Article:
Bay Area Butterflies

There are ~144 species and subspecies of butterflies that call the San Francisco Bay Area home. Some are difficult to tell apart, even with the butterfly in hand and a magnifying lens. But most butterflies are fairly recognizable. In 1990, John Steiner completed his masters thesis on the distribution, seasonality, and ecology of Bay Area butterflies. Below are some of the major groups of butterflies. The complete photograph collection from John’s thesis can be viewed on the Butterfly ID page.

About John Steiner

John Steiner (right) and Robert Ranoa (left) photographing museum specimens.

John Steiner (1948-2017), who grew up with a love of nature in the East San Francisco Bay Area, completed his MS degree at California State University East Bay in 1990. His Master’s thesis, “Bay Area Butterflies: The Distribution and Natural History of San Francisco Region Rhopalocera“, is publicly available through ScholarWorks, the California State University online repository. For his M.S. research, John documented 20,000 specimens of 144 butterfly species collected from 1905-1989 in the ten counties surrounding San Francisco Bay.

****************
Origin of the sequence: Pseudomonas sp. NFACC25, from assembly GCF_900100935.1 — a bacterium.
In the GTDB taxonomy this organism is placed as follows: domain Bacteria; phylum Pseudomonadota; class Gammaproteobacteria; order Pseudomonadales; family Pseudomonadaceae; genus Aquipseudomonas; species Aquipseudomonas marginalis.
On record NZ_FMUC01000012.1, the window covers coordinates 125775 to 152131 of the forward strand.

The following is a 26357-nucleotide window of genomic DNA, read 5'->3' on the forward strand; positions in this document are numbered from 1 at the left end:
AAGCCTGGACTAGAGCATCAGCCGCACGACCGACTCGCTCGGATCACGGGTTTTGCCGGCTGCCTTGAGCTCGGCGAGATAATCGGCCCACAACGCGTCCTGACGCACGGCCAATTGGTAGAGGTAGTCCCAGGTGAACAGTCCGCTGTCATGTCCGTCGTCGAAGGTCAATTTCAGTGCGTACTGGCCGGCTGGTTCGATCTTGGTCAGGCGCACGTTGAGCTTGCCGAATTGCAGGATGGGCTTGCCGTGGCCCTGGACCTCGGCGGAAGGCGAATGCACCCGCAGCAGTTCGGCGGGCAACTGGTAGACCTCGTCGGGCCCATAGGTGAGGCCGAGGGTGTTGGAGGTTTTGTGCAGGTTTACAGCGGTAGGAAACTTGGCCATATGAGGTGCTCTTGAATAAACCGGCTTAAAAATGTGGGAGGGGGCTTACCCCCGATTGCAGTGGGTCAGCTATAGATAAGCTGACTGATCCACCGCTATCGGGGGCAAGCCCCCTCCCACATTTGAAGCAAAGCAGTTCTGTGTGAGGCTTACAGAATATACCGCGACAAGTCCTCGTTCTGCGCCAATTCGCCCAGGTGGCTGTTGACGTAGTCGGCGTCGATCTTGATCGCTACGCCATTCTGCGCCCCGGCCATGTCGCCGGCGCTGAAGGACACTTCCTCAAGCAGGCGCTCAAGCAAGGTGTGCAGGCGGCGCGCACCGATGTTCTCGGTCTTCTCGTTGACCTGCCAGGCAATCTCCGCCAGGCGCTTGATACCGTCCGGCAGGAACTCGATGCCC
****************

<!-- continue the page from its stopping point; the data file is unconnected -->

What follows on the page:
John examined entomology collections at museums and universities, in private collections, and at the Don Edwards San Francisco Bay National Wildlife Refuge, where he served as director of public use. Notably, he was approved for a five-week detail to the headquarters of the US Fish and Wildlife Service in Washington, DC, so that he could gain access to the entomology collection at the Smithsonian Museum of Natural History. John would enter the Smithsonian as the public was leaving each evening, carrying a 35-mm camera and an Apple Mac computer. In addition to photographing specimens (as shown above with Robert Ranoa), John used collection data, published accounts, and interviews with experts to develop distribution maps, seasonal flight periods, and summaries of the butterflies’ natural history. For species habitat descriptions, John surveyed first-hand the capture locations of specimens. John carried out his first graduate research projects at CSU Chico, where he continued after completing his BA in biological sciences in 1976. Although those projects were stymied due to uncooperative field subjects (garter snakes and Pacific tree frogs), John remained determined to complete a master’s thesis of significance. In 1985, John dropped in, unannounced, to the biology department chair at CSU East Bay, and proposed to survey the butterflies around San Francisco Bay. John started over with his graduate coursework at CSU EB, and completed his master’s degree while working full-time and raising two daughters. He credited his mother, Jane Billings Steiner, for his motivation to make something of himself. John’s father, Seth John Steiner, Jr., had made John’s first insect collecting net. John led the annual butterfly count in the South San Francisco Bay through the North American Butterfly Association from 1990-2007. He said that the counts, conducted each summer, were his birthday present to himself. After retiring from the USFWS in 1998, John taught lower division biology. In 2005, he became a full-time faculty member at the College of Alameda, teaching human anatomy, the job which he felt best matched his interpretive skills and strengths. He likened achieving tenure at the community college to advancing through the enlisted ranks to sergeant. John served two combat tours in Vietnam, and was profiled, along with four other Marines from his first tour, in Joe Klein’s Payback , published in 1984. John donated the endangered species in his insect collection to the California Academy of Sciences in San Francisco, and the remainder to the Essig Museum. Insect drawers have been adopted at the Essig Museum in the names of his grandchildren, Hubert de Dompsure, Mason Estes, and JosĂ©phine de Dompsure. A fine woodworker by avocation, John built an insect cabinet that is now in use in the home office of the Essig Museum director. – Tribute by P. T.-S.